Yarmouth Shellfish Nursery: The Synergy of Teacher Passion, Student Interest, and Community Commitment
by Michael McNeil

For over three years, five Yarmouth High School sophomores have ventured outside of the walls of Harrison Middle School and Yarmouth High School to work on a project dedicated to protecting soft-shelled clams from invasive species like the European green crab.

Clementine Blaschke, Duncan Birkbeck, Grady Welsh, Connor Senger, and Ben Cox-Faxon have worked very hard on this project- and have been recently been highlighted in
The Forecaster and Maine MEA Educator Magazine.

The Yarmouth Shellfish Nursery has won almost $45,000 for their research and work.  This includes $35,000 for winning the first round of Samsung’s Solve for Tomorrow Challenge and $10,000 for the Lexus Eco Challenge by Scholastic, Inc.  With this money, they’ve bought an upweller, which pumps water from the mudflat to feed the clams being nursed in it.  This allows the clams to grow in a safe environment.

Grady Welsh described the overall motivation for students involved in the project.

The goal of the nursery is first and foremost to raise clams from seed. With this, we are able to spread a love of biology to younger students who have taken field trips to the nursery to learn more about the Maine ecosystem.

Grady further outlined the ultimate goals of the project with an eye for the future.

We will be able to grow larger and larger clams that soon will be large enough to survive in the wild. Because of the failing clamming industry, our project could really have a huge impact in the coming years.”

The project started out as an independent study, but the dedicated kids have taken it a step beyond that.

Ben Cox-Faxon described the commitment students developed towards the project as they moved from being middle school students to walking the high school hallways.

We instinctively knew we couldn't abandon such an issue that had roots into the welfare of the community, even though our impact to that point may have only been a few more souls knowing about it as an issue. In transitioning to high school, a core group of five participants continued on with the project.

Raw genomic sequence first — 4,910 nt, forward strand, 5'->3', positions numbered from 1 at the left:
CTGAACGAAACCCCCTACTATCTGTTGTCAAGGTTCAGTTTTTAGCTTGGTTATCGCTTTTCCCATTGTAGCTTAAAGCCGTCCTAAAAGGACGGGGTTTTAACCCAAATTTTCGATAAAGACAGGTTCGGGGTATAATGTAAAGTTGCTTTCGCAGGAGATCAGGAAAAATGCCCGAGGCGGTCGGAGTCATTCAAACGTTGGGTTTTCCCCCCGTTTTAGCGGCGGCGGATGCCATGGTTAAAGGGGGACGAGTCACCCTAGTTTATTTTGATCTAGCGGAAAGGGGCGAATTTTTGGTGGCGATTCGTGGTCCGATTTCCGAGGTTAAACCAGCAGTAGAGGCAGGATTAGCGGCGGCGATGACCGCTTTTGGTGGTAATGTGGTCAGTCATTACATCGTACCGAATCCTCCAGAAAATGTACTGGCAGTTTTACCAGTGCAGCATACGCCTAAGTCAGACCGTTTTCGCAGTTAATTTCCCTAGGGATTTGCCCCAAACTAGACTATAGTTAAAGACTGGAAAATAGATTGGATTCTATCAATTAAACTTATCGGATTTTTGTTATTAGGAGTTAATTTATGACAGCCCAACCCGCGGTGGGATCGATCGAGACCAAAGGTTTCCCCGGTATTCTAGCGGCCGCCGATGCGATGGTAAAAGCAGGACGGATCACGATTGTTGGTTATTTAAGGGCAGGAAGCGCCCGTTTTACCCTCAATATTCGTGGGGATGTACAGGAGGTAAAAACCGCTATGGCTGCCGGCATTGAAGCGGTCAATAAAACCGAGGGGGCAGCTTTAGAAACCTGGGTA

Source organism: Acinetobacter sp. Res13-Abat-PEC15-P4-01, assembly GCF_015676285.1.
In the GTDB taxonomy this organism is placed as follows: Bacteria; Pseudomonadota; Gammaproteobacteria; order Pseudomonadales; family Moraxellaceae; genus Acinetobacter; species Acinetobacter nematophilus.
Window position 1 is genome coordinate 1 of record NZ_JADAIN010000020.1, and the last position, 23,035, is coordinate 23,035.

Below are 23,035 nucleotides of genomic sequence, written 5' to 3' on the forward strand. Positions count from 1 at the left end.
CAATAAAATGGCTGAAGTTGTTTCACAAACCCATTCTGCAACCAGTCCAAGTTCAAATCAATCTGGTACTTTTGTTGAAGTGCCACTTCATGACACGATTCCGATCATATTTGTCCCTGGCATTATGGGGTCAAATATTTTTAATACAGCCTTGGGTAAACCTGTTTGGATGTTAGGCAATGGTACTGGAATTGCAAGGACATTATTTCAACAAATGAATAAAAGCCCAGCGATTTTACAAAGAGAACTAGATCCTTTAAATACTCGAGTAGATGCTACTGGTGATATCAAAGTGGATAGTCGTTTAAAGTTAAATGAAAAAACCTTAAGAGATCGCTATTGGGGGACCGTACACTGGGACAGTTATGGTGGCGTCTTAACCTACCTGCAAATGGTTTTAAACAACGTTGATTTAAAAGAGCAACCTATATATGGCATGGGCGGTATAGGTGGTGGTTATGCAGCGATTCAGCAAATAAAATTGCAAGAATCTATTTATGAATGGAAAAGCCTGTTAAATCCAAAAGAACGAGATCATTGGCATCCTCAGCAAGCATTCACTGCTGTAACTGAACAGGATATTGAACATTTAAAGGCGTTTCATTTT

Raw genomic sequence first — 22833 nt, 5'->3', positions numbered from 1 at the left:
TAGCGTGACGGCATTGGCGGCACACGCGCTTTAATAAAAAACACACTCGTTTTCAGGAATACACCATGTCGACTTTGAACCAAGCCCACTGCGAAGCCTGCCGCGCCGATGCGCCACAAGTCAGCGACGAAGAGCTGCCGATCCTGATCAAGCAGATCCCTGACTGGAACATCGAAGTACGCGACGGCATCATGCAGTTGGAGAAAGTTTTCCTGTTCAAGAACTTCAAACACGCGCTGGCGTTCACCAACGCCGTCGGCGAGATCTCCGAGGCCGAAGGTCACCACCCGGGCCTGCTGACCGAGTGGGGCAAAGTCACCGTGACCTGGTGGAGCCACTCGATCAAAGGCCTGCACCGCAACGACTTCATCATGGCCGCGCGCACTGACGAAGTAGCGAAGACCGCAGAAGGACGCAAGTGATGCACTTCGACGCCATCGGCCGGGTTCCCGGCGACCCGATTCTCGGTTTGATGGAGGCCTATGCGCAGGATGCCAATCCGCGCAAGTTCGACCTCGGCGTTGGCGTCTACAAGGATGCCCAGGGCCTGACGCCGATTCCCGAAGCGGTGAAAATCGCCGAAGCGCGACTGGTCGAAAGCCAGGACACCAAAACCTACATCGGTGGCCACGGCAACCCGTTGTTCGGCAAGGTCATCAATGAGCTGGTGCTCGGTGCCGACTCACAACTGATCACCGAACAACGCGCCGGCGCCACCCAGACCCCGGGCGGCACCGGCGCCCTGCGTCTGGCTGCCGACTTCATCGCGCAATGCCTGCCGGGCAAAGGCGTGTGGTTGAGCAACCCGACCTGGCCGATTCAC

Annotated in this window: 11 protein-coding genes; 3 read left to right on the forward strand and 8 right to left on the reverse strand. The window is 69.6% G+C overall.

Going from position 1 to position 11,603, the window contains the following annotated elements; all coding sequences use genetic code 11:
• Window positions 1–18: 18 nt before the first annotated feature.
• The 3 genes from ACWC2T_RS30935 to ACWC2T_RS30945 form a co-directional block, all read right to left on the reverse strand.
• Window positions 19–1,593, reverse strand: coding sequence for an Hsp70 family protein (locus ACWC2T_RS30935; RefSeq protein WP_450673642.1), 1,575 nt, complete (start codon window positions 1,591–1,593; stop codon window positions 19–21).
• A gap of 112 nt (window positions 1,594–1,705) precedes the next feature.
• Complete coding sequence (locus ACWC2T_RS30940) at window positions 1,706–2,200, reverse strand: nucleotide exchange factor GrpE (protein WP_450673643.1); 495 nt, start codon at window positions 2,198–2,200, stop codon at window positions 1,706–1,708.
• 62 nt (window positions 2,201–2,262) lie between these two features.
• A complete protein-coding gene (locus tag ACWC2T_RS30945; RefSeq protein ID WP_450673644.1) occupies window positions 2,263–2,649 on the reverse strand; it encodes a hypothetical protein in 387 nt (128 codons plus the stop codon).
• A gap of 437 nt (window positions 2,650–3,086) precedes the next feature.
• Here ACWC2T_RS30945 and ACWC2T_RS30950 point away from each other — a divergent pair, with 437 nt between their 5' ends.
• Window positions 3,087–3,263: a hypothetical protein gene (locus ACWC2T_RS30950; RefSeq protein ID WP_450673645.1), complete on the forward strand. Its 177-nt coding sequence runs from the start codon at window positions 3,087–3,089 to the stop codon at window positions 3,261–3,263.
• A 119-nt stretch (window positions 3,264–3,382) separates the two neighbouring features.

Ben was quick to acknowledge all of the people who have helped the students along the way. 

We have coordinated and are coordinating with a scope of professionals who have graciously offered their time and knowledge to assist us in the success of our project, from Town Manager to a university professor. This includes Morgan Cuthbert. To abandon the project would mean to leave behind all the relationships and opportunities we made throughout the journey so far- simply put, it would be selfish. Plus, helping out the community with your buds is a blast!”

Morgan Cuthbert, the current sophomores' old seventh grade teacher, has helped these students learn about the clams and plan out the shellfish nursery.

[The project] has become a model for our state and country as to a way to teach students.  Students who can learn and connect to their own communities have a greater understanding and I feel the learning becomes more authentic.  It feels like you are not just learning but making a difference.”

Both Grady and Ben pointed to the nursery’s very existence as an example of Yarmouth’s commitment to the education of its young people.

Grady said, “The Yarmouth community has been really supportive throughout the project, helping to fund our project with grants and donations. This connects to the education because it shows the success of the schools and the support the community has for our educations.”

Ben concluded, “The beauty of Yarmouth is that it nurtures responsibility to prepare students for the world beyond- whether in the high school that is being responsible for one's academics, interests, or future plans.”